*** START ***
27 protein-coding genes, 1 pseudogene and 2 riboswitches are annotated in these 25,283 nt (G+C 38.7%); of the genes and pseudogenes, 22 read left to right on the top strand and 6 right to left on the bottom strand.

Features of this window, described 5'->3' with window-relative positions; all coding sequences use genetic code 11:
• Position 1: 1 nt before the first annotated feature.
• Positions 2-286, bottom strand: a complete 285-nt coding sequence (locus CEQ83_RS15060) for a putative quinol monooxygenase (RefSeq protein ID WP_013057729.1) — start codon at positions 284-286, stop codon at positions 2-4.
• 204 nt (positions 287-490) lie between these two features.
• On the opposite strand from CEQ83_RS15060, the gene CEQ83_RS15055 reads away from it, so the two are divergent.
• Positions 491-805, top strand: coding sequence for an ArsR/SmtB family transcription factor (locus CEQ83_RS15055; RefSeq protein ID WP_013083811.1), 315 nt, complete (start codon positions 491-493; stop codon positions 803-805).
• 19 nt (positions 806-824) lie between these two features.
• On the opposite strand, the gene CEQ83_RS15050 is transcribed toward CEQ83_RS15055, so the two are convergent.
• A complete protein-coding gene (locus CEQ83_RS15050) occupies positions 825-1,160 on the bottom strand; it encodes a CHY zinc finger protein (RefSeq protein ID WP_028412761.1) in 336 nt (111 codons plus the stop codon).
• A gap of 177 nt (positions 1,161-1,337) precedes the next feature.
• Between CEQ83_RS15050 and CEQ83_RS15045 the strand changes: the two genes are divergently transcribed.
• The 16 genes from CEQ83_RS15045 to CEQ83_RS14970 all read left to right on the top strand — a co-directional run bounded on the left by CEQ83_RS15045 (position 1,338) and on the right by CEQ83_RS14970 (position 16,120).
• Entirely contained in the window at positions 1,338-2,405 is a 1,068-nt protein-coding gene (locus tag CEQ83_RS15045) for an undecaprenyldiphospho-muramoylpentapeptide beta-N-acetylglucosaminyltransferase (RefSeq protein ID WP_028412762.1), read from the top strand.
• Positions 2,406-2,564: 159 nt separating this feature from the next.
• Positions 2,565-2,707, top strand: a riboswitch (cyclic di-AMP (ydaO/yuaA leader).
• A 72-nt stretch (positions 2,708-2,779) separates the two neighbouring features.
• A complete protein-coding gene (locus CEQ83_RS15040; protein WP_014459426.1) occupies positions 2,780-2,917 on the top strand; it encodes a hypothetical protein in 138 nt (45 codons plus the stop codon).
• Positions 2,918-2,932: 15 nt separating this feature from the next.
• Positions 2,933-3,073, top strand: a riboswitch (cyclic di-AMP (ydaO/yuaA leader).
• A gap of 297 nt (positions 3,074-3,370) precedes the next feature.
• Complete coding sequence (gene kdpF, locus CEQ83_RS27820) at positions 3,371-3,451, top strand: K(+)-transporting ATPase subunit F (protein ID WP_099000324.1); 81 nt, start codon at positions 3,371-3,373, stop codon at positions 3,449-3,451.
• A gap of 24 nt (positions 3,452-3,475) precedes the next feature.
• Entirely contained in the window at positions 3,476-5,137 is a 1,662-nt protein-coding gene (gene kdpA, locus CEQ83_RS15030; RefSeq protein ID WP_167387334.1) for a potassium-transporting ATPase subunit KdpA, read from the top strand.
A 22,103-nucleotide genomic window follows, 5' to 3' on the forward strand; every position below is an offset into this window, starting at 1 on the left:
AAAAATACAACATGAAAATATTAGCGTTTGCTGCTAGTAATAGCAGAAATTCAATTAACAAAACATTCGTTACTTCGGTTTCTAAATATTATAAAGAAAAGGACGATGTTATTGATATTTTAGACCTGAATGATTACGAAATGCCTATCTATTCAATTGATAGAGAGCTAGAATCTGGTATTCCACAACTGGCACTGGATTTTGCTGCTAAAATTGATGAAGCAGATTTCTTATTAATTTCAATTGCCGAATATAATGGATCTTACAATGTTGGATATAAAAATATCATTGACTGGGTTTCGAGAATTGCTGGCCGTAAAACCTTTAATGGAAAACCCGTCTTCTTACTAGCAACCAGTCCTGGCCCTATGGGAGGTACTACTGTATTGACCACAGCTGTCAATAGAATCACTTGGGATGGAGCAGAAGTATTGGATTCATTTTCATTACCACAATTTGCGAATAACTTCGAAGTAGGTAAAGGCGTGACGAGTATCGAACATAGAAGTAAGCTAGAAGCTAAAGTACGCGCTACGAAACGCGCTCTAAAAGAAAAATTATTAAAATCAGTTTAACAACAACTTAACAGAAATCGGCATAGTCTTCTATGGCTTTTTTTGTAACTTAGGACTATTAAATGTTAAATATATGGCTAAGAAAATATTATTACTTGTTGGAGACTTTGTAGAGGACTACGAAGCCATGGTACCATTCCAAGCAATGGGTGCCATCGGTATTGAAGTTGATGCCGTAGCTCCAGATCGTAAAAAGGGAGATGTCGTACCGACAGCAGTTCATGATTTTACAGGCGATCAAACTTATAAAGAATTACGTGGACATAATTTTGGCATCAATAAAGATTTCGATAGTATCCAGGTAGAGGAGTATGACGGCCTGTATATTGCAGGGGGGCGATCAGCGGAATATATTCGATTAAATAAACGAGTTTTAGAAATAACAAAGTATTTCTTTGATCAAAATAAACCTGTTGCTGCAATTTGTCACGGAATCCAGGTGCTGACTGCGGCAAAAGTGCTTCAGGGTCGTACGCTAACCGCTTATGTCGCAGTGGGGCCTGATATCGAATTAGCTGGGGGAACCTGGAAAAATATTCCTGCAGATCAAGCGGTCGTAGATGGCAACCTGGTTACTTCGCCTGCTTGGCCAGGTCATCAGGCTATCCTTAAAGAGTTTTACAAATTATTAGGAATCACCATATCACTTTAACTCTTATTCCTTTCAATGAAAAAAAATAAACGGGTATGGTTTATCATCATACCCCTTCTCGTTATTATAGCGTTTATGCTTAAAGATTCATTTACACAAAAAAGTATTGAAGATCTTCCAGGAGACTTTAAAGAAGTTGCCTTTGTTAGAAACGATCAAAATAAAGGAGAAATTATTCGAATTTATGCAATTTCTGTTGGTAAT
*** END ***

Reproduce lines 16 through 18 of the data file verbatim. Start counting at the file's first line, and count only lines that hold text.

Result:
• Positions 2,565-2,707, top strand: a riboswitch (cyclic di-AMP (ydaO/yuaA leader).
• A 72-nt stretch (positions 2,708-2,779) separates the two neighbouring features.
• A complete protein-coding gene (locus CEQ83_RS15040; protein WP_014459426.1) occupies positions 2,780-2,917 on the top strand; it encodes a hypothetical protein in 138 nt (45 codons plus the stop codon).